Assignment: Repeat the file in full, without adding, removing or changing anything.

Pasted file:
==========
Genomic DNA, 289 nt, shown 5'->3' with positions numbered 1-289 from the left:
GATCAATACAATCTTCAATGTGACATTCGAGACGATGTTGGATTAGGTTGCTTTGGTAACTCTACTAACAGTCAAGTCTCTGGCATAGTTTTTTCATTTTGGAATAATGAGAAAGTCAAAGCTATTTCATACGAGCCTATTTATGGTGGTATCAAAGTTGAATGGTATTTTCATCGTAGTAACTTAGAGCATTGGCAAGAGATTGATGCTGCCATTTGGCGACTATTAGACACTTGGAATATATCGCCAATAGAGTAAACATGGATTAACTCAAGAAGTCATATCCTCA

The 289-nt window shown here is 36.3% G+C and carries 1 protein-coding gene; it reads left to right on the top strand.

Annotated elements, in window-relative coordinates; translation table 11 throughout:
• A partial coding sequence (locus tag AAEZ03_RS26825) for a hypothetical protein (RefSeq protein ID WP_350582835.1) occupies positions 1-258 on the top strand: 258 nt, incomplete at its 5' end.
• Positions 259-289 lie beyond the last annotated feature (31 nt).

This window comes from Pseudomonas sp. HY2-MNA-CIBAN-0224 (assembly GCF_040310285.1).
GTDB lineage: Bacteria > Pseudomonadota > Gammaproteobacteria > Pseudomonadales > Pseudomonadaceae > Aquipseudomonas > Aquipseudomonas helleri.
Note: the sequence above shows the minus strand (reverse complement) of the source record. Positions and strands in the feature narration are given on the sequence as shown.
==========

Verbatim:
Genomic DNA, 289 nt, shown 5'->3' with positions numbered 1-289 from the left:
GATCAATACAATCTTCAATGTGACATTCGAGACGATGTTGGATTAGGTTGCTTTGGTAACTCTACTAACAGTCAAGTCTCTGGCATAGTTTTTTCATTTTGGAATAATGAGAAAGTCAAAGCTATTTCATACGAGCCTATTTATGGTGGTATCAAAGTTGAATGGTATTTTCATCGTAGTAACTTAGAGCATTGGCAAGAGATTGATGCTGCCATTTGGCGACTATTAGACACTTGGAATATATCGCCAATAGAGTAAACATGGATTAACTCAAGAAGTCATATCCTCA

The 289-nt window shown here is 36.3% G+C and carries 1 protein-coding gene; it reads left to right on the top strand.

Annotated elements, in window-relative coordinates; translation table 11 throughout:
• A partial coding sequence (locus tag AAEZ03_RS26825) for a hypothetical protein (RefSeq protein ID WP_350582835.1) occupies positions 1-258 on the top strand: 258 nt, incomplete at its 5' end.
• Positions 259-289 lie beyond the last annotated feature (31 nt).

This window comes from Pseudomonas sp. HY2-MNA-CIBAN-0224 (assembly GCF_040310285.1).
GTDB lineage: Bacteria > Pseudomonadota > Gammaproteobacteria > Pseudomonadales > Pseudomonadaceae > Aquipseudomonas > Aquipseudomonas helleri.
Note: the sequence above shows the minus strand (reverse complement) of the source record. Positions and strands in the feature narration are given on the sequence as shown.